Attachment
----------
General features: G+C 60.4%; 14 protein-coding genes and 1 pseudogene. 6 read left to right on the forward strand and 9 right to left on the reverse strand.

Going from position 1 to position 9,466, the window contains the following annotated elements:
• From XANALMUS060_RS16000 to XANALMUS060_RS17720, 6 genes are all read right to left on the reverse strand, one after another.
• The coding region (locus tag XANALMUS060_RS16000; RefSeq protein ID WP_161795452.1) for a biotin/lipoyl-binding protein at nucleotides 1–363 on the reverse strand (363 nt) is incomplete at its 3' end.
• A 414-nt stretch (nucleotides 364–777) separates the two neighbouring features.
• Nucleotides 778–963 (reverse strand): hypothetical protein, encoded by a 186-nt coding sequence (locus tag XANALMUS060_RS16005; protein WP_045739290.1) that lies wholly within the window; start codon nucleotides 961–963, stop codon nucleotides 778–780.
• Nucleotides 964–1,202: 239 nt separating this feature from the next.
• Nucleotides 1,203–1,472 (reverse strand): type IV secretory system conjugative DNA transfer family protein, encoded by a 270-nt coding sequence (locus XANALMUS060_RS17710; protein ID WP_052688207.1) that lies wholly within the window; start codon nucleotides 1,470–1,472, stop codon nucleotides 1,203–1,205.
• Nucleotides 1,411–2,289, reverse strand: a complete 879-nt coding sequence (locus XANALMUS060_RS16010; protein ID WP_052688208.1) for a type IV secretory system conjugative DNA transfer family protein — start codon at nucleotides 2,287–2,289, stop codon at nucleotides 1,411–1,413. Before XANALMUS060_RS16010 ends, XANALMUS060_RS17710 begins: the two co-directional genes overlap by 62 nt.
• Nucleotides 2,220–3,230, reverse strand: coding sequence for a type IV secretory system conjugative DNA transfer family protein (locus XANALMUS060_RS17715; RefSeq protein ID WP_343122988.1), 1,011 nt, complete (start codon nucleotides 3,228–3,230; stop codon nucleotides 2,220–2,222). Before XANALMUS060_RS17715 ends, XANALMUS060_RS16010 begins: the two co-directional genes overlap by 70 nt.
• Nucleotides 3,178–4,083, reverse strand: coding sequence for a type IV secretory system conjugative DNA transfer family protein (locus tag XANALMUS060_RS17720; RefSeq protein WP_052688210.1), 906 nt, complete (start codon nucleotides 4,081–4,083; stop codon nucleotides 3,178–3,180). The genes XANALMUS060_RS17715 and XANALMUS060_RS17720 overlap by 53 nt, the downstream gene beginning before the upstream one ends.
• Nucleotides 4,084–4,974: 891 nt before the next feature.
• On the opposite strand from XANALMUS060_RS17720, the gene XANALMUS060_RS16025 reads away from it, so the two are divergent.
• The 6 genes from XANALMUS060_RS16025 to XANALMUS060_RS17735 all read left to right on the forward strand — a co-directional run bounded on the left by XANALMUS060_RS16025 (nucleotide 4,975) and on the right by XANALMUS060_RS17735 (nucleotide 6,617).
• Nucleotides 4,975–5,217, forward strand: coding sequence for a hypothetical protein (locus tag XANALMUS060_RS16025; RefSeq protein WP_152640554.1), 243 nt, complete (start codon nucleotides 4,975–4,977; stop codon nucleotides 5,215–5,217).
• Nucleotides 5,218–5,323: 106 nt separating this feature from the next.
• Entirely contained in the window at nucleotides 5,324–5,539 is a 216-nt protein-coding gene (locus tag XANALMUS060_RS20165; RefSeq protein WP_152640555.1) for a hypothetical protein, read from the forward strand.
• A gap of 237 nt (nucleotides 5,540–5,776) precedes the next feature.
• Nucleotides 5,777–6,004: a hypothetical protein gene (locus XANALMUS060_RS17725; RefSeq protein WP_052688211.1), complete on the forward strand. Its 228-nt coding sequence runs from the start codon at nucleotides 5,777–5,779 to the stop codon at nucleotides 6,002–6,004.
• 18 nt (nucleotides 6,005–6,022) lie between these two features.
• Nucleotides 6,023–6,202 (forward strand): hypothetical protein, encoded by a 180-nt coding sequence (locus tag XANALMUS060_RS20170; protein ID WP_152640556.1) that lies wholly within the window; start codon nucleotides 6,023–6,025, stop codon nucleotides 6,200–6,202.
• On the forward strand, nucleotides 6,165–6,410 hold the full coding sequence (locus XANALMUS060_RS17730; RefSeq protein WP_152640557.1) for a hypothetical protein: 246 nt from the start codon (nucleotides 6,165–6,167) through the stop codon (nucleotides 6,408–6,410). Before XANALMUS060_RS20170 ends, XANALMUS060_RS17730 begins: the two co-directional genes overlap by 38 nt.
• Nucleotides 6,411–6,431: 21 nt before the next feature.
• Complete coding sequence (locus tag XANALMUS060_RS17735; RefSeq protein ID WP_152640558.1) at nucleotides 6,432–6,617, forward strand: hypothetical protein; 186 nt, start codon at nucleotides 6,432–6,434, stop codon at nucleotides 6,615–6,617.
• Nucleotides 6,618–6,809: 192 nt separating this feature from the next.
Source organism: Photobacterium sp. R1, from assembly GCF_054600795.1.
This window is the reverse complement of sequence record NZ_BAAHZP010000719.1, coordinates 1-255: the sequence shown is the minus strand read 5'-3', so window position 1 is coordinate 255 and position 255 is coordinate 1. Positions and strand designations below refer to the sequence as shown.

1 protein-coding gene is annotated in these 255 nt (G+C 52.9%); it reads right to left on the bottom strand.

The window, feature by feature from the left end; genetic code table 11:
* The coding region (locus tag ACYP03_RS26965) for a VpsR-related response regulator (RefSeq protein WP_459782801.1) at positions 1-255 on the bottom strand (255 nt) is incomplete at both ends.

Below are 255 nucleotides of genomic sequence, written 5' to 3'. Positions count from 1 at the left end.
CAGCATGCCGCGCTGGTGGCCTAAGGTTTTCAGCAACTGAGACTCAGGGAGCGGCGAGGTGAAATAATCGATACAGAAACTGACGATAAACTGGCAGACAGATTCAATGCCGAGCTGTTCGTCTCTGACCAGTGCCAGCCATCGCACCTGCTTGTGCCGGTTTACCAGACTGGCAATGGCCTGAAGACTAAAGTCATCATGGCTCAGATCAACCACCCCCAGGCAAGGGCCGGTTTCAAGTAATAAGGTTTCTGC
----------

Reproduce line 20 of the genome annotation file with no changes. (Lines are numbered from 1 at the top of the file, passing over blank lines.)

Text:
• 18 nt (nucleotides 6,005–6,022) lie between these two features.